Environmental goals and solving the cost-of-living crisis may be incompatible in the short-term, a business school professor says
Surging energy prices are a major factor in skyrocketing inflation and food prices across Europe, Professor Samir Dani from Keele Business School told the Daily Express on Sunday. The expert warns of a 'Catch-22 situation' in balancing the continent's climate goals and bringing down inflation and food prices, which are linked, in part, to oil and gas prices.
A 'Catch-22' generally refers to a paradox in which a solution is denied by the problem itself.
"At the moment, it's an emergency situation, it's inflation all over, it's firing out into all sorts of domino effects through the food supply chain, which is key, because food is the major commodity for everybody."
"In terms of manufacturing, it can lead to a lot of job [loss] scenarios, it can lead to starvation, and all sorts of things coming through the process ... Energy has become the key domain for the world's major problems," he said.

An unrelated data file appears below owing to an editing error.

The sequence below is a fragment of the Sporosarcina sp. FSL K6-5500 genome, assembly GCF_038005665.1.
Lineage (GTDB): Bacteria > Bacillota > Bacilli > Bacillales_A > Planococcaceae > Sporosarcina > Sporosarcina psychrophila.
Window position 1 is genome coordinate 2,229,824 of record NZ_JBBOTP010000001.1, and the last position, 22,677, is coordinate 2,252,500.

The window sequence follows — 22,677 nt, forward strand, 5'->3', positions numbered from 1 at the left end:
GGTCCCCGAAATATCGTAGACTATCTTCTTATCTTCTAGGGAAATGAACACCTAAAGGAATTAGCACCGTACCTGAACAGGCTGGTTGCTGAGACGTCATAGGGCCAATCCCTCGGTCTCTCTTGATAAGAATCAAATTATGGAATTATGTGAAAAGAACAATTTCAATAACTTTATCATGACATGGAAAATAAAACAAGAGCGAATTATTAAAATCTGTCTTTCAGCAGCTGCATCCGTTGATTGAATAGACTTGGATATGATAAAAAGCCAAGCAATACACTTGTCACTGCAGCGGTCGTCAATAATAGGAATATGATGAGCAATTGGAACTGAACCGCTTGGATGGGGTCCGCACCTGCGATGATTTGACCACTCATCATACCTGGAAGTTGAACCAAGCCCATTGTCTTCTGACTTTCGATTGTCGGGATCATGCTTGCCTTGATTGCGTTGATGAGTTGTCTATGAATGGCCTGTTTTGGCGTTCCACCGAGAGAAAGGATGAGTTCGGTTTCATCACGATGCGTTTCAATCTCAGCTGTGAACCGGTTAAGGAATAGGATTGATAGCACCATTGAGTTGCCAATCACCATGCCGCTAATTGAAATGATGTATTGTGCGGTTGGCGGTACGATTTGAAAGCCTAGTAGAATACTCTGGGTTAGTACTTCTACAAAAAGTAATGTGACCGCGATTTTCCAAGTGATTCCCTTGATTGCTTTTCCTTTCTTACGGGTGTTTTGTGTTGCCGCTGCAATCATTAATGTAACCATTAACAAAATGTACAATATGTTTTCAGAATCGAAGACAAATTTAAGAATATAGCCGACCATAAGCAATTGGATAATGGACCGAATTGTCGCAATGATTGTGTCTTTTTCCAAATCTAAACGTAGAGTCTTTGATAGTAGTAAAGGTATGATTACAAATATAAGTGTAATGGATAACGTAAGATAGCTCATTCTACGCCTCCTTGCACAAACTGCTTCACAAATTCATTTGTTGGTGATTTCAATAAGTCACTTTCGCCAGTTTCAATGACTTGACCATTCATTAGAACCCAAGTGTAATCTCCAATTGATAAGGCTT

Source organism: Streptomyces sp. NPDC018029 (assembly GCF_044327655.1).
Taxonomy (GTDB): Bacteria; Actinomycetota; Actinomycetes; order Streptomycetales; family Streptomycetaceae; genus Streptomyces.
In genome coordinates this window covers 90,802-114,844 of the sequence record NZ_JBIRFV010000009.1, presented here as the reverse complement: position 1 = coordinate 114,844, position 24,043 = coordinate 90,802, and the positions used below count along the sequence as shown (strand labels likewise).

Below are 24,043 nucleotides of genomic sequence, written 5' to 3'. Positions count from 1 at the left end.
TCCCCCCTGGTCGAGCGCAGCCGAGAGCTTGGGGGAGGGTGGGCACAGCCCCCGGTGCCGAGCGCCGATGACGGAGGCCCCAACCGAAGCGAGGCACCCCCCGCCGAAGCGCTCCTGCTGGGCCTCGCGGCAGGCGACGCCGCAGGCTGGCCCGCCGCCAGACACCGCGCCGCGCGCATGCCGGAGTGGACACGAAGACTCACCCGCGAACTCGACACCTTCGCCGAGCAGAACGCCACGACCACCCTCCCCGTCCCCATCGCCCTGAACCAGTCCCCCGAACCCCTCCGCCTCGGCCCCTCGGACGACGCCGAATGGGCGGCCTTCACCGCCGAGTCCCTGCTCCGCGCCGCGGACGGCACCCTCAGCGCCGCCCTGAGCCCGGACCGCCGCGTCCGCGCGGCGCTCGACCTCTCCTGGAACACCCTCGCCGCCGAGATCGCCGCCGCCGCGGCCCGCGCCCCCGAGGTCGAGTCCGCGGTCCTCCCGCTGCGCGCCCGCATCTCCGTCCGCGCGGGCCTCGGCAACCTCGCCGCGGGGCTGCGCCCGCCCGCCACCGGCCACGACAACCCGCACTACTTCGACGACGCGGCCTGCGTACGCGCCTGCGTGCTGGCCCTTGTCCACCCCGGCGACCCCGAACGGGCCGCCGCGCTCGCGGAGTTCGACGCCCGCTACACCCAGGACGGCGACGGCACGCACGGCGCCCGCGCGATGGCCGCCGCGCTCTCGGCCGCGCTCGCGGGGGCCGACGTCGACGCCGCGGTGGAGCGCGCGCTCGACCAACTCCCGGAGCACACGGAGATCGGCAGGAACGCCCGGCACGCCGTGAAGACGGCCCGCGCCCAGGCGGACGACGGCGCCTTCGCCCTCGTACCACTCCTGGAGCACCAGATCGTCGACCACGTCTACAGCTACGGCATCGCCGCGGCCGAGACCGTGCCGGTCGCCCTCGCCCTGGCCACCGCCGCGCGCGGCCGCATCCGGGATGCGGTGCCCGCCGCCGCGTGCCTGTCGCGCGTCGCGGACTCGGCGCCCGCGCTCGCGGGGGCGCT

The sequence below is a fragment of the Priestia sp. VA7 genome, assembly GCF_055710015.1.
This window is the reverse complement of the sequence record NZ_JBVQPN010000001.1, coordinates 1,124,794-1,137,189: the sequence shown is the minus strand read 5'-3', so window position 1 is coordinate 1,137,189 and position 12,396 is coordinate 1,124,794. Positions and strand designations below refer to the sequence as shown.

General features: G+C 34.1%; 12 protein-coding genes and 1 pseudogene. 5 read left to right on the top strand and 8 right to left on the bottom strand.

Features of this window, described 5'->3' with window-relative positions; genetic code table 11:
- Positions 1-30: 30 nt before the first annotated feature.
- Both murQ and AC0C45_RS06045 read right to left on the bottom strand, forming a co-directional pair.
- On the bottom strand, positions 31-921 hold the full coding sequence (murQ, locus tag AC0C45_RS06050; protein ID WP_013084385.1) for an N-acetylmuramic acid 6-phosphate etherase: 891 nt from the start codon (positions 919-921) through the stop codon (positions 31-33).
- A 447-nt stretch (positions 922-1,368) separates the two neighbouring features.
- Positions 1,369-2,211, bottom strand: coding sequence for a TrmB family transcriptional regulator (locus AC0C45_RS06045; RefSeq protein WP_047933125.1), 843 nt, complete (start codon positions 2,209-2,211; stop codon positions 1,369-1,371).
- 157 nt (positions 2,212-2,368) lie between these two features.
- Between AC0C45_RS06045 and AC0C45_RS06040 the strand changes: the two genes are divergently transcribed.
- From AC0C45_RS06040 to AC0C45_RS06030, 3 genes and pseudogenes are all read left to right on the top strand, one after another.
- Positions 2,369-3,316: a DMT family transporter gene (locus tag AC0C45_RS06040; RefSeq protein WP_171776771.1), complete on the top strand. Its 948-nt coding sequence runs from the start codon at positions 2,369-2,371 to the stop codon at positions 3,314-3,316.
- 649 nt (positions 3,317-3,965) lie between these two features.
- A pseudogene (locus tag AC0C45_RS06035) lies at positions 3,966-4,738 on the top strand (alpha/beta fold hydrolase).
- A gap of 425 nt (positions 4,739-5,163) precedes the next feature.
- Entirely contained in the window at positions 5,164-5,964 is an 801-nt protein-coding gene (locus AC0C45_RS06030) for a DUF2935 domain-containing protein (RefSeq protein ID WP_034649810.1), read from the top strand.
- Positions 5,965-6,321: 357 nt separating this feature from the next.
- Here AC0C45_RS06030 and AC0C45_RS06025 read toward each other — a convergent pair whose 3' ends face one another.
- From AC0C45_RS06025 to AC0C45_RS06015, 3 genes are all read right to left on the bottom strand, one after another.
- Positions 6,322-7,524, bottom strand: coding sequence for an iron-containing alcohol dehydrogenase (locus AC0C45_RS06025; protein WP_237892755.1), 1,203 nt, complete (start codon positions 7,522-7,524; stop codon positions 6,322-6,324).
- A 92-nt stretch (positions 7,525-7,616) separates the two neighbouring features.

According to Dani, bringing down energy prices is largely incompatible with the goals of tackling climate change, resulting in a Catch-22.
Dani said that consumers will likely have to live with higher prices for the time being if the world wants to achieve its climate goals. "People may have to realize that in the next 10 years, energy prices, as we are resetting into a green economy or green energy generation, may take time to go down."
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